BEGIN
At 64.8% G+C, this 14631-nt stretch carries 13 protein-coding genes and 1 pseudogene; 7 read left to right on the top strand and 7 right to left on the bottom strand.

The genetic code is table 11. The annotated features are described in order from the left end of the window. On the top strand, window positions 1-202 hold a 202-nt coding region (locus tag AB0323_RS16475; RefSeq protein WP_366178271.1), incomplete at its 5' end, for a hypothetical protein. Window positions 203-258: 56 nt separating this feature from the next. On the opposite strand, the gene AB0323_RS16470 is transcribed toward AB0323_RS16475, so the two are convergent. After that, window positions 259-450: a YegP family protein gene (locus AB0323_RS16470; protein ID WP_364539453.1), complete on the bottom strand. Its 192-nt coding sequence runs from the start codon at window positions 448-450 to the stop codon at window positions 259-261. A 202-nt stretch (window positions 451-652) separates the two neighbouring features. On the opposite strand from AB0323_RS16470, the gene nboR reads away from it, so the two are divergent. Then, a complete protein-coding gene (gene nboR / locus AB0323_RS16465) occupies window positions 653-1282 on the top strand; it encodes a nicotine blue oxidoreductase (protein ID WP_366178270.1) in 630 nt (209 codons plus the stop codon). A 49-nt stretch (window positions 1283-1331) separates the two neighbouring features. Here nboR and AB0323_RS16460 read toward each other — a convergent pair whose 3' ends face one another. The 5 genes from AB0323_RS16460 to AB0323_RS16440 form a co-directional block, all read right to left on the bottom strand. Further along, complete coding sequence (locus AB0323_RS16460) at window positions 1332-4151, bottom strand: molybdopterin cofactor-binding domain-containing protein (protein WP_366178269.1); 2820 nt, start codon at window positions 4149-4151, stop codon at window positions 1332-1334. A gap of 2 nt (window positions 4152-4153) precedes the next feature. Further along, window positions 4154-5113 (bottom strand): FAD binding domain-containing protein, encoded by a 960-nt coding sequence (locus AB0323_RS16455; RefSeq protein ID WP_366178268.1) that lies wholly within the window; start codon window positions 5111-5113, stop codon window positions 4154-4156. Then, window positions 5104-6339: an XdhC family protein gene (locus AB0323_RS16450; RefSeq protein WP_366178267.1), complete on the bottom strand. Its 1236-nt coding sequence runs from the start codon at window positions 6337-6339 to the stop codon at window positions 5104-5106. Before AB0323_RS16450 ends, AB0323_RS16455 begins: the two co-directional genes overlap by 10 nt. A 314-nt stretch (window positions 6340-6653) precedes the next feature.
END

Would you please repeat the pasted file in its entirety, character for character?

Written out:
At 64.8% G+C, this 14631-nt stretch carries 13 protein-coding genes and 1 pseudogene; 7 read left to right on the top strand and 7 right to left on the bottom strand.

The genetic code is table 11. The annotated features are described in order from the left end of the window. On the top strand, window positions 1-202 hold a 202-nt coding region (locus tag AB0323_RS16475; RefSeq protein WP_366178271.1), incomplete at its 5' end, for a hypothetical protein. Window positions 203-258: 56 nt separating this feature from the next. On the opposite strand, the gene AB0323_RS16470 is transcribed toward AB0323_RS16475, so the two are convergent. After that, window positions 259-450: a YegP family protein gene (locus AB0323_RS16470; protein ID WP_364539453.1), complete on the bottom strand. Its 192-nt coding sequence runs from the start codon at window positions 448-450 to the stop codon at window positions 259-261. A 202-nt stretch (window positions 451-652) separates the two neighbouring features. On the opposite strand from AB0323_RS16470, the gene nboR reads away from it, so the two are divergent. Then, a complete protein-coding gene (gene nboR / locus AB0323_RS16465) occupies window positions 653-1282 on the top strand; it encodes a nicotine blue oxidoreductase (protein ID WP_366178270.1) in 630 nt (209 codons plus the stop codon). A 49-nt stretch (window positions 1283-1331) separates the two neighbouring features. Here nboR and AB0323_RS16460 read toward each other — a convergent pair whose 3' ends face one another. The 5 genes from AB0323_RS16460 to AB0323_RS16440 form a co-directional block, all read right to left on the bottom strand. Further along, complete coding sequence (locus AB0323_RS16460) at window positions 1332-4151, bottom strand: molybdopterin cofactor-binding domain-containing protein (protein WP_366178269.1); 2820 nt, start codon at window positions 4149-4151, stop codon at window positions 1332-1334. A gap of 2 nt (window positions 4152-4153) precedes the next feature. Further along, window positions 4154-5113 (bottom strand): FAD binding domain-containing protein, encoded by a 960-nt coding sequence (locus AB0323_RS16455; RefSeq protein ID WP_366178268.1) that lies wholly within the window; start codon window positions 5111-5113, stop codon window positions 4154-4156. Then, window positions 5104-6339: an XdhC family protein gene (locus AB0323_RS16450; RefSeq protein WP_366178267.1), complete on the bottom strand. Its 1236-nt coding sequence runs from the start codon at window positions 6337-6339 to the stop codon at window positions 5104-5106. Before AB0323_RS16450 ends, AB0323_RS16455 begins: the two co-directional genes overlap by 10 nt. A 314-nt stretch (window positions 6340-6653) precedes the next feature.